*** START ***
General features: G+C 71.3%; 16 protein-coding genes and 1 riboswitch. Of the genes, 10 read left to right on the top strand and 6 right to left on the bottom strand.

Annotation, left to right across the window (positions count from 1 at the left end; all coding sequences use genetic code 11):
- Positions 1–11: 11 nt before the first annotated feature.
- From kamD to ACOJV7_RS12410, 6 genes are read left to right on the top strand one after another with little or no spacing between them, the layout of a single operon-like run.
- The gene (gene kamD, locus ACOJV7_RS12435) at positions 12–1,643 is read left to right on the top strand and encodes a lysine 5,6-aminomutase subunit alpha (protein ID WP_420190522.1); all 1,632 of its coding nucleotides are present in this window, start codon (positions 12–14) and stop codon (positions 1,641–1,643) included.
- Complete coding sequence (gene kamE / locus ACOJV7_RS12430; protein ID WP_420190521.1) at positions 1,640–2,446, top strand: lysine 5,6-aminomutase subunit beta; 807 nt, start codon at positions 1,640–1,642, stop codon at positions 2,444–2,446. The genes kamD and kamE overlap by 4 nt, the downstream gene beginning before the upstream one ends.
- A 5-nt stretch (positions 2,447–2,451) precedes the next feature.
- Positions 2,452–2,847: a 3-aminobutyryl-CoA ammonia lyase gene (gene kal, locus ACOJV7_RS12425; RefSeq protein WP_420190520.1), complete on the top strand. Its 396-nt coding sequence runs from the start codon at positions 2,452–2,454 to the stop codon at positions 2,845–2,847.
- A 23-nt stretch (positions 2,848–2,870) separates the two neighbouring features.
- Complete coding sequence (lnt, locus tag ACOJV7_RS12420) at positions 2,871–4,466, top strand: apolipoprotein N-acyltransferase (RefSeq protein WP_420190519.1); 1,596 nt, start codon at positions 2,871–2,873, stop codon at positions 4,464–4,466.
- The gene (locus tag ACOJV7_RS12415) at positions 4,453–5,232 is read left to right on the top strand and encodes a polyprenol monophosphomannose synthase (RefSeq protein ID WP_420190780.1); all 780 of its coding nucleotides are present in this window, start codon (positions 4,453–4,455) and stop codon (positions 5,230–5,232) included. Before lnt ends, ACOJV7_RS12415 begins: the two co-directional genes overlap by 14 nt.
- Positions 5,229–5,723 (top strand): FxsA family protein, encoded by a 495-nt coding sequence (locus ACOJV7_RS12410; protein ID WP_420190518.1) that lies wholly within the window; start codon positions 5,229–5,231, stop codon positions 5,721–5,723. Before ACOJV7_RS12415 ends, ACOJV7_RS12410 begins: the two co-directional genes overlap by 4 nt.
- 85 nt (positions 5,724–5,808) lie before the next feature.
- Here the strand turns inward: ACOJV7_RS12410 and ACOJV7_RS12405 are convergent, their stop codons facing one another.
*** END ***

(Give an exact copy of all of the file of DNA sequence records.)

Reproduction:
General features: G+C 71.3%; 16 protein-coding genes and 1 riboswitch. Of the genes, 10 read left to right on the top strand and 6 right to left on the bottom strand.

Annotation, left to right across the window (positions count from 1 at the left end; all coding sequences use genetic code 11):
- Positions 1–11: 11 nt before the first annotated feature.
- From kamD to ACOJV7_RS12410, 6 genes are read left to right on the top strand one after another with little or no spacing between them, the layout of a single operon-like run.
- The gene (gene kamD, locus ACOJV7_RS12435) at positions 12–1,643 is read left to right on the top strand and encodes a lysine 5,6-aminomutase subunit alpha (protein ID WP_420190522.1); all 1,632 of its coding nucleotides are present in this window, start codon (positions 12–14) and stop codon (positions 1,641–1,643) included.
- Complete coding sequence (gene kamE / locus ACOJV7_RS12430; protein ID WP_420190521.1) at positions 1,640–2,446, top strand: lysine 5,6-aminomutase subunit beta; 807 nt, start codon at positions 1,640–1,642, stop codon at positions 2,444–2,446. The genes kamD and kamE overlap by 4 nt, the downstream gene beginning before the upstream one ends.
- A 5-nt stretch (positions 2,447–2,451) precedes the next feature.
- Positions 2,452–2,847: a 3-aminobutyryl-CoA ammonia lyase gene (gene kal, locus ACOJV7_RS12425; RefSeq protein WP_420190520.1), complete on the top strand. Its 396-nt coding sequence runs from the start codon at positions 2,452–2,454 to the stop codon at positions 2,845–2,847.
- A 23-nt stretch (positions 2,848–2,870) separates the two neighbouring features.
- Complete coding sequence (lnt, locus tag ACOJV7_RS12420) at positions 2,871–4,466, top strand: apolipoprotein N-acyltransferase (RefSeq protein WP_420190519.1); 1,596 nt, start codon at positions 2,871–2,873, stop codon at positions 4,464–4,466.
- The gene (locus tag ACOJV7_RS12415) at positions 4,453–5,232 is read left to right on the top strand and encodes a polyprenol monophosphomannose synthase (RefSeq protein ID WP_420190780.1); all 780 of its coding nucleotides are present in this window, start codon (positions 4,453–4,455) and stop codon (positions 5,230–5,232) included. Before lnt ends, ACOJV7_RS12415 begins: the two co-directional genes overlap by 14 nt.
- Positions 5,229–5,723 (top strand): FxsA family protein, encoded by a 495-nt coding sequence (locus ACOJV7_RS12410; protein ID WP_420190518.1) that lies wholly within the window; start codon positions 5,229–5,231, stop codon positions 5,721–5,723. Before ACOJV7_RS12415 ends, ACOJV7_RS12410 begins: the two co-directional genes overlap by 4 nt.
- 85 nt (positions 5,724–5,808) lie before the next feature.
- Here the strand turns inward: ACOJV7_RS12410 and ACOJV7_RS12405 are convergent, their stop codons facing one another.